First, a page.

HST6051: Africa’s ‘hot’ Cold War: Congo and Angola, 1960-1976
15 credits (semester 2)
Module Leader: Dr Miles Larmer
This module examines Africa’s Cold War in two countries where political tensions turned to military conflict: Congo in the early 1960s and Angola in the mid-1970s. The course will examine the relationship between the causes identified by historians: the colonial legacy and problematic decolonisations; competing African nationalisms and ethno-regional conflicts; superpower interests and strategic mineral resources. Students will explore historiographical debates regarding the causes of these conflicts. Using primary sources (e.g. contemporary newspaper reports, the memoirs of protagonists and declassified intelligence reports) students will situate these events in the context of both African decolonisation and the wider Cold War.
This course will efforts to achieve national independence in British colonial Africa will enable students to understand how Cold War conflicts in Africa were caused by a range of contested causes central to late-colonial and post-colonial historiography: decolonisation, ethnicity, superpower rivalries and global mineral economies. Students will thus be able to explore how these factors shaped the outbreak of conflict, the actions taken by African and non-African political, military and economic actors, and how these actions should best be interpreted. Students will undertake a structured programme of reading, presentation and discussion in order to investigate both the particular history of the Cold War in Congo and Angola and how this relates to wider discussions of decolonisation, political representation, and other wider questions of modern history. Students will be expected to understand a range of contemporary perspectives and to consider relevance of wider Cold War historiographical interpretations to sub-Saharan Africa. They will also develop their skills in source criticism though the analysis and investigation of primary documents.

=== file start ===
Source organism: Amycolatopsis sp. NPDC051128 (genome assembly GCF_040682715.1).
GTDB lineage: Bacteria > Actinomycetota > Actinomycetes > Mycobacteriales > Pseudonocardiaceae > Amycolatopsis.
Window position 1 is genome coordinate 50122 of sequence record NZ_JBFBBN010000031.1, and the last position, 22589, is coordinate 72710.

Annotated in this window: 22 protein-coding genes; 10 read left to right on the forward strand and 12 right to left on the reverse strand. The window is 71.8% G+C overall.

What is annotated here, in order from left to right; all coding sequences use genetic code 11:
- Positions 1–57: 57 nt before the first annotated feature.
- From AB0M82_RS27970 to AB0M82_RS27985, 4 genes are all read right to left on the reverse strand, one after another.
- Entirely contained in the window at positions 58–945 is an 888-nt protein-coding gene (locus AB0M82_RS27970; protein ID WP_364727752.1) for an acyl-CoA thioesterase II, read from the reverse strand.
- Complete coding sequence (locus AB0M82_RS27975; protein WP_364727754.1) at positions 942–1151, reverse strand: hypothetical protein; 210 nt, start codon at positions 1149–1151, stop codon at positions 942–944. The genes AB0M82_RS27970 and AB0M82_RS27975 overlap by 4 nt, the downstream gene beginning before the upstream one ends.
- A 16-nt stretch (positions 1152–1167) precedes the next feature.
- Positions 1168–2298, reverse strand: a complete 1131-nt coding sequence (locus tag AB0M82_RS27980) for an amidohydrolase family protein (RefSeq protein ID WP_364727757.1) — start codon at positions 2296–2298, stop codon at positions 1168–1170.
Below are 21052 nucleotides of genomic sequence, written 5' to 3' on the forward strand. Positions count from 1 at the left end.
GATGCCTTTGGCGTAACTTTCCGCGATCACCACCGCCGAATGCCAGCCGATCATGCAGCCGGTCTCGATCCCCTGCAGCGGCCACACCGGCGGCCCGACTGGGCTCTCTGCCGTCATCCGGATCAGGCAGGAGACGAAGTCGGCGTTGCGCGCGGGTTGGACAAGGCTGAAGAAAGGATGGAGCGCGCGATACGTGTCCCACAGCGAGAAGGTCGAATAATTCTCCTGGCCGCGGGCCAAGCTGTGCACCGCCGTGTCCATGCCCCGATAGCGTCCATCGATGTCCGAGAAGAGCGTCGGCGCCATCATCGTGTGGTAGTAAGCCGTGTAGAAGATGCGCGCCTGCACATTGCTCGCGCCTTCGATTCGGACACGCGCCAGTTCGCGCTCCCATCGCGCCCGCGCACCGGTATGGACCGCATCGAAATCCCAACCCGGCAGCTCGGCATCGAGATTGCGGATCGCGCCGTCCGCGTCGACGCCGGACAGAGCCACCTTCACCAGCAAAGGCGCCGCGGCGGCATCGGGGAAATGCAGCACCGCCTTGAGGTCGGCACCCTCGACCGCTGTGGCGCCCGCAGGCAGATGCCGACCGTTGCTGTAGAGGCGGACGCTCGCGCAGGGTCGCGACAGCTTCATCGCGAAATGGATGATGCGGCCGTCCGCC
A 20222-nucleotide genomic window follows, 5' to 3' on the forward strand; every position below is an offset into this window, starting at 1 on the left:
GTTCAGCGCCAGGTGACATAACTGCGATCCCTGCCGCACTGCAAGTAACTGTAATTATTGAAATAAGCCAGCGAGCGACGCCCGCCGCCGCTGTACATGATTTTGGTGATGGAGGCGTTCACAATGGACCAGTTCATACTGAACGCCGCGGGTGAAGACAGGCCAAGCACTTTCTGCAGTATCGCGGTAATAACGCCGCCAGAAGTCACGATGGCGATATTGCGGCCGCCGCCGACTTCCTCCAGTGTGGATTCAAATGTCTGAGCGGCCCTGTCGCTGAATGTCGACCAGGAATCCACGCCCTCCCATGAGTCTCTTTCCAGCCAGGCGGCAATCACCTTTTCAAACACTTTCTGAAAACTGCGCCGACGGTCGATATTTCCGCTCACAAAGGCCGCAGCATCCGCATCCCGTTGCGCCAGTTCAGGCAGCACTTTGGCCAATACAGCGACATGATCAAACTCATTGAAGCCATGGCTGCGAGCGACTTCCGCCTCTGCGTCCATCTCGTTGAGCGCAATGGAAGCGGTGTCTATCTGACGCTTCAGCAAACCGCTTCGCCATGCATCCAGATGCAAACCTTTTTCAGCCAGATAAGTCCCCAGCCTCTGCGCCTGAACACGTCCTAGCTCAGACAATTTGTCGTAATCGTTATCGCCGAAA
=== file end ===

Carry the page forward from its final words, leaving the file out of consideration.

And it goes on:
The module will be taught in five, two-hour classes. These will explore key themes in the historiography of the Cold War in Africa. The emphasis will be on student presentation, informed debate and discussion., enabling students to research and present their ideas, share knowledge, debate controversial issues and listen and respond to the views of others in a structured environment. Students will, in addition, have individual tutorial contact with the module leader in order to discuss their written work for this module.
Students will prepare a 3,000-word paper relating to at least one of the key themes of the module.
O.A. Westad, The Global Cold War (2005), Introduction and Chapters 6 & 7
C. Clapham, Africa and the International System (1996), Chapter 6
C. Young, Politics in the Congo (1965)
L. de Witte, The Assassination of Lumumba (2001)
L. Devlin, Chief of Station, Congo (2007)
J. Stockwell, In Search of Enemies: A CIA Story (1979)
P. Gleijeses, Conflicting Missions: Havana, Washington, and Africa, 1959-1976 (2002)
Intended Learning Outcomes